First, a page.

A month-old giraffe at a zoo in Fresno, California, collapsed and died Sunday night in front of VIP donors who had gathered for a special exhibit preview event.
The male giraffe, which was 188 pounds and just over 6 feet tall when born Sept. 9, died at about 5 p.m. Sunday after entering the Chaffee Zoo's new "African Adventure" exhibit. In a message posted on Facebook, zoo officials said a necropsy would be performed to determine the exact cause of death, although it appeared to be the result of "an accident on exhibit."
Despite reports that the giraffe ran into a wall before collapsing, zoo officials told the Fresno Bee that he was not entangled in fencing.
Scott Barton, the zoo's chief executive, told the local ABC affiliate that little change has occurred in the aging exhibit, "and so for this to become an issue was really a surprise, but it is one we are dealing with."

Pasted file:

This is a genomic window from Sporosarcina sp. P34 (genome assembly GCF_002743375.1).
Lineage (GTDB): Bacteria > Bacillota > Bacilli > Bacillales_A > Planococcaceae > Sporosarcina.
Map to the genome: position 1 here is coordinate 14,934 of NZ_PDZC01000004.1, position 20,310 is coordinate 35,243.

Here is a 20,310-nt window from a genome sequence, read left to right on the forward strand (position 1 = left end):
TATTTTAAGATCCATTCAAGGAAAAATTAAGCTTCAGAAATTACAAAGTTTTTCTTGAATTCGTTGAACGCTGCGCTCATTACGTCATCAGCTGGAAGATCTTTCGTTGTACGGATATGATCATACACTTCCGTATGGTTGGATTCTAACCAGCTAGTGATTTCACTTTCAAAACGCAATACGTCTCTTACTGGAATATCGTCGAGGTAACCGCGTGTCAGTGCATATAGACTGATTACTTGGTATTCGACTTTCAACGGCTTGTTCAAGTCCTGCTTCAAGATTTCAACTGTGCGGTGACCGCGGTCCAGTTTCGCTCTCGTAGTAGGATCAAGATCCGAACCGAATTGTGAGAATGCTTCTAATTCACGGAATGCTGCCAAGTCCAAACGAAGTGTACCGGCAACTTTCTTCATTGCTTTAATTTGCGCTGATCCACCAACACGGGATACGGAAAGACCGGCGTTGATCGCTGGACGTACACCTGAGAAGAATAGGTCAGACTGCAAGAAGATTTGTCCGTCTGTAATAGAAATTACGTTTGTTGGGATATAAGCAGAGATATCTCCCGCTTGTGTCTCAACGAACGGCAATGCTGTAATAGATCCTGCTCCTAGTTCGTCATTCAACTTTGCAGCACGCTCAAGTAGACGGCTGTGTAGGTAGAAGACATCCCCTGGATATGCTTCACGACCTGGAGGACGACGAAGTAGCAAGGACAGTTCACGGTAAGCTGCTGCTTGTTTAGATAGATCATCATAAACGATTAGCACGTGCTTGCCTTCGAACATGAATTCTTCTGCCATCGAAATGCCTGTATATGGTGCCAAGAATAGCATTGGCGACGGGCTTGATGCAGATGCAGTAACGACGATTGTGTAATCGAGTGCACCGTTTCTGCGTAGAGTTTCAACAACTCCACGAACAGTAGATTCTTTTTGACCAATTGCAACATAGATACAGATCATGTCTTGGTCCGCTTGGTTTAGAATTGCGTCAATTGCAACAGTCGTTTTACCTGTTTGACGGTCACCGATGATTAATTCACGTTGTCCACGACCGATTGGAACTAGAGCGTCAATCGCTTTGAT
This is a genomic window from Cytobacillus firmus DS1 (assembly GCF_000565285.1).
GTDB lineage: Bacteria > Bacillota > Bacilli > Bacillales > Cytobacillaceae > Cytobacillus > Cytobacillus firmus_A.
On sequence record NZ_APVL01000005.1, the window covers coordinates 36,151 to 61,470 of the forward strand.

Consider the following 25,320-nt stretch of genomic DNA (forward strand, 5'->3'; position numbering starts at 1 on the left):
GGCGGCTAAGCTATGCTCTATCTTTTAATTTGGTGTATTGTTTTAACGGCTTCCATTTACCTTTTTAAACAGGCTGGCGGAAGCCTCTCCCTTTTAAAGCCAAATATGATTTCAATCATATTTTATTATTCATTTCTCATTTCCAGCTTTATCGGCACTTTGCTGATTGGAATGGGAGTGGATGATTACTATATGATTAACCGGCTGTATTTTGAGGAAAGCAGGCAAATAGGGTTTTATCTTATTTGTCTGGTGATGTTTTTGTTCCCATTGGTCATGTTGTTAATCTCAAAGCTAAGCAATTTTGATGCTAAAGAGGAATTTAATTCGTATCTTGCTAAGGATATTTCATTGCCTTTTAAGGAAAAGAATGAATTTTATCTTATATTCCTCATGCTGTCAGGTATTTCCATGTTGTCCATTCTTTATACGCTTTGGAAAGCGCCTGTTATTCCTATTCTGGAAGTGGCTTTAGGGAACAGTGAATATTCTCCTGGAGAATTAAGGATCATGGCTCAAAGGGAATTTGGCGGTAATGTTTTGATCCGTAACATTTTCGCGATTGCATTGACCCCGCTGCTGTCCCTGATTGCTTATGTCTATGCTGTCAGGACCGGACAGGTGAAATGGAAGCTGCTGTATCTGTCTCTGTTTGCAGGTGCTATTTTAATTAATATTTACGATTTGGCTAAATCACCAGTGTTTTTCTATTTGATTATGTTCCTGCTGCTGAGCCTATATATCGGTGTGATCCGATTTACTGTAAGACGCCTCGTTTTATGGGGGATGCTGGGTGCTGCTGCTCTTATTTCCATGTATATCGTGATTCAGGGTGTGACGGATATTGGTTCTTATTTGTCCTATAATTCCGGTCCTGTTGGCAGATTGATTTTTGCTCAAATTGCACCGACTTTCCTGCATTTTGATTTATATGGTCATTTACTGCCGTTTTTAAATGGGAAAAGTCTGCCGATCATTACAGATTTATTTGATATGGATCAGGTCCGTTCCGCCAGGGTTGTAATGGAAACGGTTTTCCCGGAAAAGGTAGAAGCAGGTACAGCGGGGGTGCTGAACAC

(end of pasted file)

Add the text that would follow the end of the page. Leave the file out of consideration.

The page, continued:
VIP donors and other guests who had assembled to preview the new exhibit, meanwhile, were left "really upset," as was the staff, zoo spokeswoman Alisha Anderson told the Bee. The crowd for the event was estimated at more than 300.
“Anytime this happens, it’s awful, but especially at such a happy time, that makes it so much worse,” Anderson said.
PETA criticized the death on its blog as just the latest example of why giraffes should not be confined to zoo enclosures, where they are at risk of developing stress-induced maladies that can lead to a premature death.
The post read: "Giraffes belong in the wild, not in enclosures, which present many opportunities for these timid animals to become injured and include conditions that are inherently stressful to them."